Of Vice President Mike Pence, George Takei has tweeted "Not sure what's more disturbing, that Donald would joke about such a thing or that he would pick a man with these views as his number 2."
Takei can be sure, but he is at least closer to the answer than so many supporters of the gay rights movement. We read in Huffington Post
A growing number of celebrities, activists and tweeting voters expressed astonishment Monday over a report that President Donald Trump appeared to joke about Vice President Mike Pence’s stance on gays, saying he wanted to “hang them all.”
“What the fuck,” Josh Groban tweeted, getting right to the point.
According to a New Yorker profile on Pence published Monday, when an unnamed “legal scholar” began to discuss gay rights with Trump, the president gestured toward Pence and responded: “Don’t ask that guy — he wants to hang them all!” The article, “The Danger of a Pence Presidency,” addressed Pence’s religion and religion-based political positions and Trump’s frequent mockery of them. But former White House strategist Steve Bannon is also quoted as saying that “Trump thinks Pence is great.”
George Takei tweeted: “Not sure what’s more disturbing, that Donald would joke about such a thing or that he would pick a man with these views as his number 2.”
Chelsea Clinton noted that the president needs to be reminded that it’s never OK to joke about murdering people. The LGBTQ community is a particular target of hate crimes. At a Justice Department meeting on hate crimes in June, Attorney General Jeff Sessions addressed an alarming “spate of murders ... around the country of transgendered individuals.”
The Advocate asked its readers: “Still think he’s an ally? Trump joked about gays being hanged from nooses.” The National Center for Lesbian Rights responded, over and over, in a tweet: “This is not normal.”
Spare me the self-righteousness. Donald Trump was speaking rhetorically, intentionally exaggerating Trump's extremism regarding homosexuals (note: the opposite of this is "heterosexuals.") He was not criticizing, ridiculing, or even stating his opinion of their place in society, though it's extremely unlikely such a remark would be coming from a guy who endorses Pence's perspective.
The answer to Takei's question is that he would pick a man with these views as his number 2. In the article ("The Danger of President Pence") in The New Yorker in which the remark was published, investigative journalist Jane Mayer writes that early in his career
Even as Pence argued for less government interference in business, he pushed for policies that intruded on people’s private lives. In the early nineties, he joined the board of the Indiana Family Institute, a far-right group that supported the criminalization of abortion and campaigned against equal rights for homosexuals.
Before he was in elective office, "while Pence ran the Indiana Policy Review Foundation, it published an essay arguing that unmarried women should be denied access to birth control." Less than a decade later
In 2000, when a Republican congressman in northern Indiana vacated his seat, Pence ran as the Party favorite, on a platform that included a promise to oppose “any effort to recognize homosexuals as a discrete and insular minority entitled to the protection of anti-discrimination laws.” He won, by a twelve-point margin.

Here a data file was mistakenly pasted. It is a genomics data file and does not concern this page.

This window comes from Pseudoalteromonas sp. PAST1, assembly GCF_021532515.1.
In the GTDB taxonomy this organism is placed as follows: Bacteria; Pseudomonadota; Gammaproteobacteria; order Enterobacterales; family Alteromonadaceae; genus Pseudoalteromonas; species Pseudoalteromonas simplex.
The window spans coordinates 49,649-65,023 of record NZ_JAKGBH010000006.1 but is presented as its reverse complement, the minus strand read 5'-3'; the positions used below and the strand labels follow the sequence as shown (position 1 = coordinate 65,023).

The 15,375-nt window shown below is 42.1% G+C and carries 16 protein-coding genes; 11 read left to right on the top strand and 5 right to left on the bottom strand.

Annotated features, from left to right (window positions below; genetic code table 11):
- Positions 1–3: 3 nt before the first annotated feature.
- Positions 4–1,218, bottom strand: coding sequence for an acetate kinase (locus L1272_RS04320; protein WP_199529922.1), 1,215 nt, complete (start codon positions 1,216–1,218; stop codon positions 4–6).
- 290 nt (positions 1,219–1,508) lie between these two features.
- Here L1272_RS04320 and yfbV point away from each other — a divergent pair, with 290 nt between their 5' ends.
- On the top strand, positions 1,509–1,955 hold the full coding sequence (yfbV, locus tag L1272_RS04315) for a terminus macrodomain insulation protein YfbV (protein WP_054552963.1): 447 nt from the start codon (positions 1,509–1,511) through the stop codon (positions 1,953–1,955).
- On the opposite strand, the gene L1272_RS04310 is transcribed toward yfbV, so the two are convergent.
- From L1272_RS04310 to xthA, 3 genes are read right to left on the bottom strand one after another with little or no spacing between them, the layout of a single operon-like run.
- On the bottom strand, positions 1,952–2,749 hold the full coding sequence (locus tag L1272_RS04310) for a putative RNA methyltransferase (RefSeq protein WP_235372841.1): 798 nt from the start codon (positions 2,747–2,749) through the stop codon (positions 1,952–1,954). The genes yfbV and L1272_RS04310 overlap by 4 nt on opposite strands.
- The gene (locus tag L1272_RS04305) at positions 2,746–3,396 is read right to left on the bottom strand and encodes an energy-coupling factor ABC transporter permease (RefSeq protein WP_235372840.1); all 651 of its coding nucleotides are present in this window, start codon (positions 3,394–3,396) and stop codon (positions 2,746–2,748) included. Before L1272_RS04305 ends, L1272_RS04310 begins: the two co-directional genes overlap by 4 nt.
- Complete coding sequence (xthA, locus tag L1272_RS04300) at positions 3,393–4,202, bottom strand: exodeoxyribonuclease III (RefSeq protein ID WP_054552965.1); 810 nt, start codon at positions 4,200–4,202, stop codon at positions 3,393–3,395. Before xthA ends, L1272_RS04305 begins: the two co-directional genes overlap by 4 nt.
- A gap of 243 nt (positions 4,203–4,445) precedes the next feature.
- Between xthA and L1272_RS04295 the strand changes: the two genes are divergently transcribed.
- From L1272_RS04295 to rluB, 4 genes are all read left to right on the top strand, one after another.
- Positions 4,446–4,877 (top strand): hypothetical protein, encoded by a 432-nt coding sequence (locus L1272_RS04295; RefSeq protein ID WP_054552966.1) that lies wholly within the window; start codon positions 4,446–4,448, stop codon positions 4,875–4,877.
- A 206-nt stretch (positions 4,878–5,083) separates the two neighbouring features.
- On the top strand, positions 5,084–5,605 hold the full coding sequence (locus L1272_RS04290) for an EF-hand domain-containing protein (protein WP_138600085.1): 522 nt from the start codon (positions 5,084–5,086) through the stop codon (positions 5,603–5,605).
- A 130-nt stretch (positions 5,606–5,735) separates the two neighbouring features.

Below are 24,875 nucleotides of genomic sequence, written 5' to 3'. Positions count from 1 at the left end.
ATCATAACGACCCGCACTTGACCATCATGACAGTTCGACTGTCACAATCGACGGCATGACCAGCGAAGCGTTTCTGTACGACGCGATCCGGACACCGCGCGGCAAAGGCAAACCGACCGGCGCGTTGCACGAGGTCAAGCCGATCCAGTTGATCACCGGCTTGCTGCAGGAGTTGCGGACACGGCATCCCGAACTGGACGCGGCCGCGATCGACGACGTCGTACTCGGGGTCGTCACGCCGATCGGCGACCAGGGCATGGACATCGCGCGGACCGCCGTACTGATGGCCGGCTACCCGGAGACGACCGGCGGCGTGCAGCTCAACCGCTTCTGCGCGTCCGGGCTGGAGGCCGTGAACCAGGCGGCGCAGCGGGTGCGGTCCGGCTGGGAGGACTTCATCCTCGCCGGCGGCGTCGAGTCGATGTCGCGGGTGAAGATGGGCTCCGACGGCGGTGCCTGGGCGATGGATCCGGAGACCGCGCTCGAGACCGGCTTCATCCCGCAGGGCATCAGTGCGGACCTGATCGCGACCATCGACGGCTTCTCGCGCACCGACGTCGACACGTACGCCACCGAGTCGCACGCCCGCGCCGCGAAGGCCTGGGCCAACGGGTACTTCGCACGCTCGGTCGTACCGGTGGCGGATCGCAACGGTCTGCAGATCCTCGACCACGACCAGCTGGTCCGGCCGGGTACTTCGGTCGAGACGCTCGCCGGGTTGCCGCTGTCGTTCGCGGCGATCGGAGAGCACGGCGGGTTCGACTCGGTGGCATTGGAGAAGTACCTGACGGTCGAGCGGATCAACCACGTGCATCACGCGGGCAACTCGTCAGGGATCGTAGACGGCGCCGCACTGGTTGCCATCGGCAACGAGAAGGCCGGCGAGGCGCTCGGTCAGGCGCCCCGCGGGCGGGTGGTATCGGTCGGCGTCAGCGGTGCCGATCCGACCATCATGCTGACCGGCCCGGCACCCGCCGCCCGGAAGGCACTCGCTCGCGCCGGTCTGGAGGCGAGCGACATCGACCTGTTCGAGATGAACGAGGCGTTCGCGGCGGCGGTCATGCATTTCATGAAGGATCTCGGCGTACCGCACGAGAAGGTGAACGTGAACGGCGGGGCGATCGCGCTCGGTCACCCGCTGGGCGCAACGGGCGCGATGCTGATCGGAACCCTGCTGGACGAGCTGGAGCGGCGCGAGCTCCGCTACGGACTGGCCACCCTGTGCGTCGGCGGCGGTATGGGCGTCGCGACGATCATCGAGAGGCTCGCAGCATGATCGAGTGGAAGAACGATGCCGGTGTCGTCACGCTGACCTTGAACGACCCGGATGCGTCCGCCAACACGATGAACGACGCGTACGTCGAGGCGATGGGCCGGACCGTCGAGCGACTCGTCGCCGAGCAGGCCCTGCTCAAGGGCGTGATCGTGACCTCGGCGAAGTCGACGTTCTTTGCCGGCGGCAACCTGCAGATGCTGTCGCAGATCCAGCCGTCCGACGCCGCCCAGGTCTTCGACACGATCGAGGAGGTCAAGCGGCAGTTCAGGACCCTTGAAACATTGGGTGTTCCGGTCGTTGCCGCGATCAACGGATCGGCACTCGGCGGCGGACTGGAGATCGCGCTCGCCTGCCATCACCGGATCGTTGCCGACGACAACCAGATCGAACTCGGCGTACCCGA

One non-partisan Indiana political scientist stated "The conventional wisdom is that he ran for governor so he could check that box, get some executive experience, and then run for President." However
In the spring of 2015, Pence signed a bill called the Religious Freedom Restoration Act, which he presented as innocuous. “He said it protected religious freedom, and who’s against that?” (Republican co-founder of Angie's List Bill) Oesterle recalled. But then a photograph of the closed signing session surfaced. It showed Pence surrounded by monks and nuns, along with three of the most virulently anti-gay activists in the state. The image went viral. Indiana residents began examining the law more closely, and discovered that it essentially legalized discrimination against homosexuals by businesses in the state.
Pence later signed a less discriminatory form of the bill following condemnation of the RFRA by gay groups, the NCAA, and the business community, including several companies which "began cancelling conventions, and threatening to reverse plans to expand in the state." Nevertheless, he is has been a staunch opponent of anything gay, as well of reproductive freedom. He places religious belief above the Constitution and as Mayer puts it, is "the inside man of the conservative money machine" and is very close to the Koch brothers.
Anyone and everyone can get exorcised about a joke or, as it was from Trump's lips, a means to demean #2. Of far greater importance is what it says about Trump, and what it says about the guy who may replace him before November, 2020.. Mayer notes
“Trump’s supporters like to say, ‘It’s not what he says, it’s what he does that matters.’ That’s definitely the case when it comes to issues affecting LGBT Americans,” said Jimmy LaSalvia, who started the now-defunct conservative gay rights group GOProud along with Barron. “I never thought that Donald Trump was an anti-gay homophobe. I certainly didn’t think that when I met him back in 2011. But we’ve all learned a lot about who he really is since then. With his political pandering and posturing to endear himself to the intolerant wing of the GOP over the last few years, it doesn’t surprise me that this administration will go down as the most anti-LGBT in history.”
That is, of course, until and unless there is a Pence administration, which would be far more offensive than some off-hand remark by Donald Trump.